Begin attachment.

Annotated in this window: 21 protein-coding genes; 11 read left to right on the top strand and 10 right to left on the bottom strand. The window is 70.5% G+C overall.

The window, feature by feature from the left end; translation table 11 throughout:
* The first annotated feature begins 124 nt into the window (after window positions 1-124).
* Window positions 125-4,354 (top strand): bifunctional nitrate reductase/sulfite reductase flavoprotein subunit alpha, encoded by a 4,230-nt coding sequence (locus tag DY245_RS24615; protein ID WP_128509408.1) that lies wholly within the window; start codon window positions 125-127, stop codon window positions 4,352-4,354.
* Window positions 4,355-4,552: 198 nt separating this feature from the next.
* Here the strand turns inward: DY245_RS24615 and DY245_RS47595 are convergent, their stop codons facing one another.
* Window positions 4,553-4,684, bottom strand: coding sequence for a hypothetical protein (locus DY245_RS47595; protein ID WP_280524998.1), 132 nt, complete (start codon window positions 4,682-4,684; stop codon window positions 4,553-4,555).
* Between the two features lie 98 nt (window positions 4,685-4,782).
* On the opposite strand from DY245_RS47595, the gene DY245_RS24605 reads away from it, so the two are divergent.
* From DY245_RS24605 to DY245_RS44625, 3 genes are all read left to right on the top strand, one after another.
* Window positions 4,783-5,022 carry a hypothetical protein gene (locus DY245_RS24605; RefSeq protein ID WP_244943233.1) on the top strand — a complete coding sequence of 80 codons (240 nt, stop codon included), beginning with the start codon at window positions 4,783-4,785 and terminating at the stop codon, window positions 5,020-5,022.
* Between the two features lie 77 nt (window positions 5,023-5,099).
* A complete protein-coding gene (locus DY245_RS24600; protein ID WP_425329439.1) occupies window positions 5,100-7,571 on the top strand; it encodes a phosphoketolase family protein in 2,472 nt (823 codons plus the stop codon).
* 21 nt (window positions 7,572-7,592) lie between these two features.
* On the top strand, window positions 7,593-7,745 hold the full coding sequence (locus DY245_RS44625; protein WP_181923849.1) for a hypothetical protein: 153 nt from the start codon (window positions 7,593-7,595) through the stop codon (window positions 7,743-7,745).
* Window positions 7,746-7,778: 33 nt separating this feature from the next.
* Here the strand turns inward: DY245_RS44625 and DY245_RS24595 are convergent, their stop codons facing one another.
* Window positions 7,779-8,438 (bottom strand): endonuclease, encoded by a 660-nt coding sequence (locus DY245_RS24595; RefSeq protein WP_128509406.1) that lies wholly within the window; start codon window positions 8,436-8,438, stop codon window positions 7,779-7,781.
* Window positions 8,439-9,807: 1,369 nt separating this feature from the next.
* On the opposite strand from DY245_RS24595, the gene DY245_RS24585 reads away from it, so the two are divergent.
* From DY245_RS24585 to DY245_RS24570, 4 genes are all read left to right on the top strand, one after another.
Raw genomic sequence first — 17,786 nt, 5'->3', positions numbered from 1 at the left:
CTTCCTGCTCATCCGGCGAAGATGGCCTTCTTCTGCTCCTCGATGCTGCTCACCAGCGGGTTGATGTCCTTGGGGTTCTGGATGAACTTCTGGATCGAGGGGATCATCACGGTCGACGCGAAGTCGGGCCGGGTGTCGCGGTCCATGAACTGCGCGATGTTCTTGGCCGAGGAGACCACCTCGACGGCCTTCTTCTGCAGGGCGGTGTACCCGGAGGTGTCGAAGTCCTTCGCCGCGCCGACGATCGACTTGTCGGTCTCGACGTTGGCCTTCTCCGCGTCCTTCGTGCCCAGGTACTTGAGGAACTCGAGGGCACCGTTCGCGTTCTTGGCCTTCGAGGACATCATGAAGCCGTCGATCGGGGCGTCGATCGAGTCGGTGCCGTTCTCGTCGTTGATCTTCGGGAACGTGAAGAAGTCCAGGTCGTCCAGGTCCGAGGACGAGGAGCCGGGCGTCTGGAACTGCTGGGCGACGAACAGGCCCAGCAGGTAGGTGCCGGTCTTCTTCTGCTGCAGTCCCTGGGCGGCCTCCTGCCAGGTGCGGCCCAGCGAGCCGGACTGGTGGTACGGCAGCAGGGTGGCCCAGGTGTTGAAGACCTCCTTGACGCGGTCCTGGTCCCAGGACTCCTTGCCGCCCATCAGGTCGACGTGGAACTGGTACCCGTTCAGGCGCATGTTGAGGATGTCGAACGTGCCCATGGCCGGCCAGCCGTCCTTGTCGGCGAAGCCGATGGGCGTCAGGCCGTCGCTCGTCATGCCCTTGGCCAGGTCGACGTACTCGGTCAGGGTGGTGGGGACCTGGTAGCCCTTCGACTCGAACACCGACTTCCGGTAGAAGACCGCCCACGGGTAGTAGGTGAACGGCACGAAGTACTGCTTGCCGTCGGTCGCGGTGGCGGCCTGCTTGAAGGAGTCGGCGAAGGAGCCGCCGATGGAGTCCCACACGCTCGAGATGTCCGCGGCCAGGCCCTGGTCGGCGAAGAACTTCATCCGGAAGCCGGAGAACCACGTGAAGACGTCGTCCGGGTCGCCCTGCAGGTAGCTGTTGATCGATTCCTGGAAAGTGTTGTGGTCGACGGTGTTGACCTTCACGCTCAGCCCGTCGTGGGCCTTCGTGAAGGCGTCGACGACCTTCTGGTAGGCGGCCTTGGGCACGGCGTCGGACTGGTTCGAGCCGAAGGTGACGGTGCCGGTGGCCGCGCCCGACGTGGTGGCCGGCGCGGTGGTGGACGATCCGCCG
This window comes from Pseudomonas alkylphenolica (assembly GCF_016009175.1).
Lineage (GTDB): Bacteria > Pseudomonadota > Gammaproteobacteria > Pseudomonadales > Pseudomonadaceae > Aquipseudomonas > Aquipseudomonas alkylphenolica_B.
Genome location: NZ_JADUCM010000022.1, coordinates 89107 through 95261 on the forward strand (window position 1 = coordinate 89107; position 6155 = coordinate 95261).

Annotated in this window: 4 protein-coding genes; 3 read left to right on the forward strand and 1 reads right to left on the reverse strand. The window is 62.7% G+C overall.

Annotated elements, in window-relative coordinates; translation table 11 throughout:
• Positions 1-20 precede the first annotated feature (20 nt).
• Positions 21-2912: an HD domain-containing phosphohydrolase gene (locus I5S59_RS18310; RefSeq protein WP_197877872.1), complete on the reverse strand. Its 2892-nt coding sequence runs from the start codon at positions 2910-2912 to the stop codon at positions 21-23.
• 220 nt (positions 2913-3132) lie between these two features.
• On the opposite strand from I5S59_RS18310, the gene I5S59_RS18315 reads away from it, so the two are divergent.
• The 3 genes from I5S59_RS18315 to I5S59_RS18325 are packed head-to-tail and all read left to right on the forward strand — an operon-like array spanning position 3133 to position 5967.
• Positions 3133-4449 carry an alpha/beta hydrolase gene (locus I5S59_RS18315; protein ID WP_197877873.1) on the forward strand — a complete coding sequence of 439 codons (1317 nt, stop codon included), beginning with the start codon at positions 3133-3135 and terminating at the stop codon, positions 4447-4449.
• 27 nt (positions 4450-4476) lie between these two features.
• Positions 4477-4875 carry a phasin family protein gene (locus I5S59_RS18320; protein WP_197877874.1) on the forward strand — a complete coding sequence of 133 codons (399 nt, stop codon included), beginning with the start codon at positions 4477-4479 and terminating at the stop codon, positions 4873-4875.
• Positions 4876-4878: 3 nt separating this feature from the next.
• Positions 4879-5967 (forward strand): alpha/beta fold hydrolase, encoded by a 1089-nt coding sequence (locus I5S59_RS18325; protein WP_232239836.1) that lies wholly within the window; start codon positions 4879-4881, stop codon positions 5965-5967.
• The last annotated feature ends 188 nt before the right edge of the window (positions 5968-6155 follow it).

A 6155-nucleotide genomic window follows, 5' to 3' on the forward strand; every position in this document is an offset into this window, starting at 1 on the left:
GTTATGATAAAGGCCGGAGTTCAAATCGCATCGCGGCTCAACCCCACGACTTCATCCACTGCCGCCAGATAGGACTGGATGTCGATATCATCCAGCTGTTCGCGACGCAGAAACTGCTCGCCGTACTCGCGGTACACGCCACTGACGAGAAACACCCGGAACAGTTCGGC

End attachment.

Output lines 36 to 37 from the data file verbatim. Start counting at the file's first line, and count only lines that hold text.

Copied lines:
• Positions 4477-4875 carry a phasin family protein gene (locus I5S59_RS18320; protein WP_197877874.1) on the forward strand — a complete coding sequence of 133 codons (399 nt, stop codon included), beginning with the start codon at positions 4477-4479 and terminating at the stop codon, positions 4873-4875.
• Positions 4876-4878: 3 nt separating this feature from the next.